View attachment 913866

He ended up charging at a side stall, and it works much better:
View attachment 913865

The problem with a rear port is the back ends up full of crud, especially in winter states. The EV6 uses a rear port location and that was pointed out as an issue:
Is The Kia EV6 Charging Port Location Flawed?
I had already watched that video, and it was what made me conclude the door was not the problem. The cable barely touches the door, and not having the door in the way would at best give you an extra inch perhaps. Yes, in this particular case it is that close that you could argue an inch is important, but in the big scheme of it, it's not the door that's the problem. The car had to almost touch the bollard and bend the cable more than you want anyway. If the door were half an inch shorter it would not be an issue.
 
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The simple solution to the problem, until the cable length issue is resolved, is for vehicles that need to use the charger from the stall to the left of the space they're parked in to start out by parking in the right most stall that's possible to park in, and for Teslas to start out parking in the left most stall that's possible to park in. Then you only have a problem if the other vehicles and the Teslas meet in the middle due to the site being full. If not, then no one is blocking anyone else.
As I wrote earlier when I described this exact approach several times, there is not a problem where the vehicles meet. Nobody is blocked and the station is full and all stalls are in use. As long as there is an empty parking space on the right, which a Tesla could not use anyway, for the rightmost car that uses the left side cord.

The challenge is how to make sure people follow that approach if the station is likely to fill. The signs for non-Teslas should say it. The app should say it when a person with a left-cord car tries to activate a stall. ie. the app should say:
"Hey, it looks like you are not activating the rightmost free stall. Unless that stall is blocked by a car that has not plugged in, please move to that stall."

For Tesla drivers it's harder, as we just plug in. The screen of their car could warn "be sure to go to the leftmost station -- that looks like station 2A right now."

For full enforcement, if you plug into the wrong stall, the car could say, "Sorry, please plug in the stall to the left. This stall will not activate for you unless you click agree. If you agree and insist on activating this stall, you will be charged idle fees if the station fills up with an empty stall because of your car. Or click "blocked" if the left stall is blocked and you are in the leftmost available working stall"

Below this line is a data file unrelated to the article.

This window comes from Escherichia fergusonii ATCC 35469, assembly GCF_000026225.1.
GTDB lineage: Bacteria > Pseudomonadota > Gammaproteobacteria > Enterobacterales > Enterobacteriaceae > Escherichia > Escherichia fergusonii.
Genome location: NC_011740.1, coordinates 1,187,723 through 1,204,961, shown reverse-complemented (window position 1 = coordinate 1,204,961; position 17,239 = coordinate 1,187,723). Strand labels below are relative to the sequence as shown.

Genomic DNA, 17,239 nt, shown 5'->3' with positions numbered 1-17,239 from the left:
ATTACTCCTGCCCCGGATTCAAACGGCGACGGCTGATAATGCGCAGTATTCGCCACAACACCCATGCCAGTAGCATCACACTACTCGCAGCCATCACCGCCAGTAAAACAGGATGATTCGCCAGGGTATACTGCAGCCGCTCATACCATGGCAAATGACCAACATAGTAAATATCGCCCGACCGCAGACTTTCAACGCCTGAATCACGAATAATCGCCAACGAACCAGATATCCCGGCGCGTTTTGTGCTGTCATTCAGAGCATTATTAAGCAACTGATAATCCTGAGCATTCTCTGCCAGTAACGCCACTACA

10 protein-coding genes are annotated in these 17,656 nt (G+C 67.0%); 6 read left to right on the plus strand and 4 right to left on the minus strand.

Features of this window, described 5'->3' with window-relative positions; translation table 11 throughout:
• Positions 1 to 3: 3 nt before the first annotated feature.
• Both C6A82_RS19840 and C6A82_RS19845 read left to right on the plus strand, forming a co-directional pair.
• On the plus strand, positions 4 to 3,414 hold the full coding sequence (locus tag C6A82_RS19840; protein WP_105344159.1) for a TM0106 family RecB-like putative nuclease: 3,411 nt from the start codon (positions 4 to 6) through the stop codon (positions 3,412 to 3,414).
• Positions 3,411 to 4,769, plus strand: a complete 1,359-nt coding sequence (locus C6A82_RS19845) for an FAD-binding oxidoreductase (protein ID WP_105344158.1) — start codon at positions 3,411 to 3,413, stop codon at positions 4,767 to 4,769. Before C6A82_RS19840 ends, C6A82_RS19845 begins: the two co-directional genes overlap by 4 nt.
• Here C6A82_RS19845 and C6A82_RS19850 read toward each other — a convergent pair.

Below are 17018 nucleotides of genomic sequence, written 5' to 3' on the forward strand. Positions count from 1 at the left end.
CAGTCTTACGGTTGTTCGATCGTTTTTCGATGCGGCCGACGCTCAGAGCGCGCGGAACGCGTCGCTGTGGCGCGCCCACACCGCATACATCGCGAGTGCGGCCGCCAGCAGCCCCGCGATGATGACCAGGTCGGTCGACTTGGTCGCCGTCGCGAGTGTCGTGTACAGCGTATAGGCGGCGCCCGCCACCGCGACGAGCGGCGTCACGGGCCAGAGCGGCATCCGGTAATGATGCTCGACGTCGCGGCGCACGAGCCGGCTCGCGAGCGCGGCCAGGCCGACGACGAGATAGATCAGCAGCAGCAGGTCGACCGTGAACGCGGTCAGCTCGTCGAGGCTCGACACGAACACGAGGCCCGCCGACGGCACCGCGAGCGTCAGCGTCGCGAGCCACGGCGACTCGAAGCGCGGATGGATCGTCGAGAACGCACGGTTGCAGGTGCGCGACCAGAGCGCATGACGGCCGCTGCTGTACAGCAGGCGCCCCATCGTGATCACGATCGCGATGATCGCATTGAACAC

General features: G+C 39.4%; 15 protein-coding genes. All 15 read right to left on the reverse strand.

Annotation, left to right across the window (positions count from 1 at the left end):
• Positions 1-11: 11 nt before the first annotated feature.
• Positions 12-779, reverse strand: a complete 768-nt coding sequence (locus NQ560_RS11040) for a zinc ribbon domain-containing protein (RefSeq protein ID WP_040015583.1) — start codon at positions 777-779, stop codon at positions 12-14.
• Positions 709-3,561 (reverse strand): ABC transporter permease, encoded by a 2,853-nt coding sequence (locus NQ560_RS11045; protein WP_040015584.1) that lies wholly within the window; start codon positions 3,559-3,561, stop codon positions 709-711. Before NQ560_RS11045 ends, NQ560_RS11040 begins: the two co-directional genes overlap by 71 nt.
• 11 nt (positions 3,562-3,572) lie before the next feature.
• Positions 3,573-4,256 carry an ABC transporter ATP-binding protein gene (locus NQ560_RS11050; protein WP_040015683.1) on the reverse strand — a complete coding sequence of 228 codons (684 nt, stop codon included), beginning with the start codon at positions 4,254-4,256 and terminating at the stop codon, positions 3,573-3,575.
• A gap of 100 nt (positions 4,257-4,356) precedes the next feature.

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Our Kia Niro should work fine at Tesla SC since charge port is on the front....it's left of center which will make it a little harder to reach, but since I can nose in and pull in close to the right edge of the spot, I'm thinking it will work without blocking any space. I'll have to try it once and see.
 
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Our Kia Niro should work fine at Tesla SC since charge port is on the front....it's left of center which will make it a little harder to reach, but since I can nose in and pull in close to the right edge of the spot, I'm thinking it will work without blocking any space. I'll have to try it once and see.
Looking at a photo, it looks like it could reach, but it would reach the cord on the left, which would stop a Tesla from using the space to the left. So you would want to always take the rightmost available space, or at the least a space to the right of another "leftie" car. As I wrote above, the Tesla app should actually forbid you from taking any other space to avoid conflict. I suspect at some stations only the stalls on the right will get magic dock.
 
Looking at a photo, it looks like it could reach, but it would reach the cord on the left, which would stop a Tesla from using the space to the left. So you would want to always take the rightmost available space, or at the least a space to the right of another "leftie" car. As I wrote above, the Tesla app should actually forbid you from taking any other space to avoid conflict. I suspect at some stations only the stalls on the right will get magic dock.